Analysing hybrid Elsevier articles for correct access rights

Having read Ross Mounce’s interesting article on wrongly paywalled Open Access articles in hybrid Elsevier journals, I came up with the idea of throwing a bit more data at the issue. We have a lot of those articles in our OpenAPC data collection (2630 articles in 670 different journals, to be precise), and since the contributing institutions reported their APC costs for all of them, we can be pretty confident that they were all paid for and none should be paywalled at the moment.

So, after fiddling around with some regular expressions and the structure of the landing pages at, I came up with a small python script which does the following:

  • Extract all hybrid Elsevier articles from our collection
  • Resolve the DOI for every article (will lead to a landing page at
  • Scrape the page content
  • Use regexes to search for a PDF download link

Resolving and obtaining the page contents is quite time consuming, so the whole process took some hours. Here is a screenshot of the script’s output while being busy:

screenshot of the test script while running

All green at the University of Bristol - but Elsevier is not off the hook yet. :-) The script collects all negative results and prints out a concise summary after finishing. So let’s have a look at the bottom line:

screenshot of the test script after finishing

Surprise - 6 articles out of 2630 (or about 0.23%) were still hidden behind a paywall where it should not be the case according to our data.

Here is a detailed overview of the articles in question:

institution period APCs paid (€) DOI journal
Wellcome Trust 2015 1829.97 10.1016/j.jth.2015.04.502 10.1016/j.jth.2015.06.005 Journal of Transport & Health
University College London 2014 822.53 10.1016/j.jns.2013.01.022 Journal of the Neurological Sciences
University College London (confirmed case) 2014 2257.64 10.1378/chest.13-0179 Chest
University of Glasgow 2014 1882.5 10.1016/j.renene.2014.11.024 Renewable Energy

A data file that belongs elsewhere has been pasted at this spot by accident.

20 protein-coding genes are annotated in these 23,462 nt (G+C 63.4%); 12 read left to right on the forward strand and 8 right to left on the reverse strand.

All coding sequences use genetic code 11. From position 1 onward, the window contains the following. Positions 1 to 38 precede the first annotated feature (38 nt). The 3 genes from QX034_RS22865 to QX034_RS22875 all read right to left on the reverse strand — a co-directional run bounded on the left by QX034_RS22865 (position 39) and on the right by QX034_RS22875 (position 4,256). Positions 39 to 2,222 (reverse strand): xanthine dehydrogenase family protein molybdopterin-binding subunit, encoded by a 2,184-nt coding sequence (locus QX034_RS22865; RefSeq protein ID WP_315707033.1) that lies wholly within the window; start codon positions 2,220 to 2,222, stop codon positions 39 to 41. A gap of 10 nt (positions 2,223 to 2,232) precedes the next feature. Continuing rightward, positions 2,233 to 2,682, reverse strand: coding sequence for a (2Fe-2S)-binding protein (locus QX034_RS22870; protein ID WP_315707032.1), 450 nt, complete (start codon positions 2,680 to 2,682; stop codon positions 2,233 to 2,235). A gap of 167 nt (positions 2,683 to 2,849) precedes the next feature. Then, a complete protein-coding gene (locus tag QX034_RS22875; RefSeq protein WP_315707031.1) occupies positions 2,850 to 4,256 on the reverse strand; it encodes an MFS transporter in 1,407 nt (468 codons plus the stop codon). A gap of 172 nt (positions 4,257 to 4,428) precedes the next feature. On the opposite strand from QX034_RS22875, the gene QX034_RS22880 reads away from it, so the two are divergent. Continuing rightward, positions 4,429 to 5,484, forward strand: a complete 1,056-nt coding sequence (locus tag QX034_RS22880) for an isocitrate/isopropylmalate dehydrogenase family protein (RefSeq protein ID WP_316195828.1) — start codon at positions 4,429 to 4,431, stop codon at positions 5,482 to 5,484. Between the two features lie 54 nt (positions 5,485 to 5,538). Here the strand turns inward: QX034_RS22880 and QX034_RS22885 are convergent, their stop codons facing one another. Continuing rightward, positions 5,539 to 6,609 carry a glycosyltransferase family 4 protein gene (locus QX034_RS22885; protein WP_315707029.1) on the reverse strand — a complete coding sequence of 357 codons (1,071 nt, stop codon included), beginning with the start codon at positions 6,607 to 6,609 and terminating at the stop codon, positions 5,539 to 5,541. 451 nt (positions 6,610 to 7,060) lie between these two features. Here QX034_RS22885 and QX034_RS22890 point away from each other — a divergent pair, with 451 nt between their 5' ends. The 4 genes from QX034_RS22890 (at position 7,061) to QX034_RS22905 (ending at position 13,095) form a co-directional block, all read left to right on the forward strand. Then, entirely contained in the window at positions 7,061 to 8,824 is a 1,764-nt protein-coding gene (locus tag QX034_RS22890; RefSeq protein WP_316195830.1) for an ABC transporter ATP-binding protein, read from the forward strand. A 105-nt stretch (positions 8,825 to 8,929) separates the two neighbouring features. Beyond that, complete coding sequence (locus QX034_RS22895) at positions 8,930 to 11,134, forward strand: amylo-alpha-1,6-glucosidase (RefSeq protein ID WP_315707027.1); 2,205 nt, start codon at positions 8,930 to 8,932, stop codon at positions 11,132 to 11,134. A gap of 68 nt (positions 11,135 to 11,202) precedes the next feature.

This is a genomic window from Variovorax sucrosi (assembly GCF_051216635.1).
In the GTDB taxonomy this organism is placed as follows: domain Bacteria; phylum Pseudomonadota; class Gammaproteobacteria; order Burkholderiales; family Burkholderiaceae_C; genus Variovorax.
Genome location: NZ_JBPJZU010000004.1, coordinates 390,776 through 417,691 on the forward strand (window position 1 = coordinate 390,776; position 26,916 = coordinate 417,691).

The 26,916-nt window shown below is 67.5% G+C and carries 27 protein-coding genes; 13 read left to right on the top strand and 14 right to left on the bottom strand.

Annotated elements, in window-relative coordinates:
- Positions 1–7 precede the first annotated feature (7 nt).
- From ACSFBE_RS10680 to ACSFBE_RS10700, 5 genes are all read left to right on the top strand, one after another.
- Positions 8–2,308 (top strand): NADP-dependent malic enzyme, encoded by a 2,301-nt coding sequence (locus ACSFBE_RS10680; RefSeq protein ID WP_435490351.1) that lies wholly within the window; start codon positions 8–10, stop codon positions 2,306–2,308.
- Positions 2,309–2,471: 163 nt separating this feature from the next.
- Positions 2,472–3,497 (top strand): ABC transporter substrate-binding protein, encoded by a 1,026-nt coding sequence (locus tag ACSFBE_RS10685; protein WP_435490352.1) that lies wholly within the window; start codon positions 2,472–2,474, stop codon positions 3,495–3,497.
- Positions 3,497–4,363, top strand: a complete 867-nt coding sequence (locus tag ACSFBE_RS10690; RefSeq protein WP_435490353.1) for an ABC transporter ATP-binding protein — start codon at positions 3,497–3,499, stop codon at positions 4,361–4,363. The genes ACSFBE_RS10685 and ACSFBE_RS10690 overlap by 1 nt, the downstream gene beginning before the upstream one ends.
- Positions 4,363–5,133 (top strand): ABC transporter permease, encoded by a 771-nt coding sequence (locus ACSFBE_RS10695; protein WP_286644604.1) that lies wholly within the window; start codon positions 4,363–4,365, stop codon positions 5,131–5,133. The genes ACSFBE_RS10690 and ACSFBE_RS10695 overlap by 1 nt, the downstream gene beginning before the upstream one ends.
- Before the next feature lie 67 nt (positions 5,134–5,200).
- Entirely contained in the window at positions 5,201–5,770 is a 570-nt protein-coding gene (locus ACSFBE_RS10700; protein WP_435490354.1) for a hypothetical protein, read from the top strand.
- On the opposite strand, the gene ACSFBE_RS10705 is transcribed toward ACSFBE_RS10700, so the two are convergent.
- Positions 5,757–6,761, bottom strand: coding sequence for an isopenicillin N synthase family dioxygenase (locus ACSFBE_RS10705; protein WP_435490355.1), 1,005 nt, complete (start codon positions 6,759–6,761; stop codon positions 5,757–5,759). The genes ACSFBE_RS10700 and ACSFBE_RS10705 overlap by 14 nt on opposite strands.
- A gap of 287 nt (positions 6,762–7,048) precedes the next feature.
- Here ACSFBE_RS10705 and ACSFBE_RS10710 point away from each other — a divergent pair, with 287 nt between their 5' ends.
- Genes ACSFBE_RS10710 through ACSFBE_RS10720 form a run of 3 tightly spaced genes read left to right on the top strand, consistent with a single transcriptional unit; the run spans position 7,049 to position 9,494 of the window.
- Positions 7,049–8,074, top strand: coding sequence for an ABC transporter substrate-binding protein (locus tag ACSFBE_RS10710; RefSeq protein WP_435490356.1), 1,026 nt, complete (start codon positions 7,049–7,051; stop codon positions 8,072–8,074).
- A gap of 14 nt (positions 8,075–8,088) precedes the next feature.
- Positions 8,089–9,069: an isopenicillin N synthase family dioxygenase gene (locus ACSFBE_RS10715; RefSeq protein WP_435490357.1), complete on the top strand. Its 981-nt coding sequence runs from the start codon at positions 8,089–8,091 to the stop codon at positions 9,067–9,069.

University of Cambridge 2015 2294.44 10.1016/j.epsl.2014.11.034 Earth and Planetary Science Letters
University of Milan 2016 400 10.1016/j.puhe.2016.10.024 Public Health


To be fair, while we can clearly tell that something is wrong here, it’s too early to lay the blame on Elsevier yet. Five of the items in question were part of aggregated data sets (The first one is from the Wellcome Trust open data, the next 4 articles from British universities were contained in the JISC collections data), so it is quite possible that something went wrong during the aggregation process. The article from Milan University has only been published this month, so maybe the transaction has not been fully processed yet and the full text will become available in the near future.

Nonetheless, this issue seems worth to investigate further. We will try to contact the involved institutions and see if we can shed some light upon this.

Update, Mar 1, 2017:

We have now cleared up 4 of the 6 cases:

  • Number 1 turned out to be a false positive: Instead of the article DOI, a DOI belonging to the article abstract had been reported. The article itself is not paywalled. (Thanks to Ross Mounce for pointing this out)
  • Number 2 remains somewhat unclear, but the UCL is positive that no APC has been paid for this article and there’s also no UCL affiliated author on it. In any case the data is clearly incorrect and we have removed this entry from our collection.
  • Number 5 is also a false positive: Cambridge had erroneously reported a page/colour charge as APC (Again, thanks to Ross for looking into this).

We have corrected all of the entries mentioned above in our data collection.

  • Number 3, however, turned out to be a true positive. The institution had paid an APC for this article in March 2014, so it is clearly incorrectly paywalled. The UCL will contact Elsevier and ask them to correct this case.

As a side note, according to UCL’s records the original payment was not payable to Elsevier, but to the ACCP, and it seems the journal has moved to Elsevier since then. This is interesting as it identifies changes in journal ownership as another possible source of such mistakes.